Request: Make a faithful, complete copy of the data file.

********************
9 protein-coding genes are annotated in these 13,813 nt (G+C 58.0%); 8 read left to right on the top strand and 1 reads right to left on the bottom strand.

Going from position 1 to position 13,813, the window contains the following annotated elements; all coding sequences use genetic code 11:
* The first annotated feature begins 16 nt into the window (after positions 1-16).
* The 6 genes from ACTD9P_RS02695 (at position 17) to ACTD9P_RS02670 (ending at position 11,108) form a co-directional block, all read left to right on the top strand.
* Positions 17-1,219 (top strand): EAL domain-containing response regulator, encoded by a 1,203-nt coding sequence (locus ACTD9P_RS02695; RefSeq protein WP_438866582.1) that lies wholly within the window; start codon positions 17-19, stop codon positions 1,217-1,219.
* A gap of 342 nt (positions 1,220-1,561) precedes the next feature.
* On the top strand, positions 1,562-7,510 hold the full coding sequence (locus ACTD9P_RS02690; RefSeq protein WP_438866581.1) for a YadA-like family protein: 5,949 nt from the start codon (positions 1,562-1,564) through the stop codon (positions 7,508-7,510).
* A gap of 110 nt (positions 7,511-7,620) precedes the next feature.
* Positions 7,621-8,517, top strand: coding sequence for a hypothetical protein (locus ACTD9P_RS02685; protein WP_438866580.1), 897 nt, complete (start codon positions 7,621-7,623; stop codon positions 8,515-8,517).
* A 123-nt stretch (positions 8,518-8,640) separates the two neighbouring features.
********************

9 protein-coding genes are annotated in these 13,813 nt (G+C 58.0%); 8 read left to right on the top strand and 1 reads right to left on the bottom strand.

Going from position 1 to position 13,813, the window contains the following annotated elements; all coding sequences use genetic code 11:
* The first annotated feature begins 16 nt into the window (after positions 1-16).
* The 6 genes from ACTD9P_RS02695 (at position 17) to ACTD9P_RS02670 (ending at position 11,108) form a co-directional block, all read left to right on the top strand.
* Positions 17-1,219 (top strand): EAL domain-containing response regulator, encoded by a 1,203-nt coding sequence (locus ACTD9P_RS02695; RefSeq protein WP_438866582.1) that lies wholly within the window; start codon positions 17-19, stop codon positions 1,217-1,219.
* A gap of 342 nt (positions 1,220-1,561) precedes the next feature.
* On the top strand, positions 1,562-7,510 hold the full coding sequence (locus ACTD9P_RS02690; RefSeq protein WP_438866581.1) for a YadA-like family protein: 5,949 nt from the start codon (positions 1,562-1,564) through the stop codon (positions 7,508-7,510).
* A gap of 110 nt (positions 7,511-7,620) precedes the next feature.
* Positions 7,621-8,517, top strand: coding sequence for a hypothetical protein (locus ACTD9P_RS02685; protein WP_438866580.1), 897 nt, complete (start codon positions 7,621-7,623; stop codon positions 8,515-8,517).
* A 123-nt stretch (positions 8,518-8,640) separates the two neighbouring features.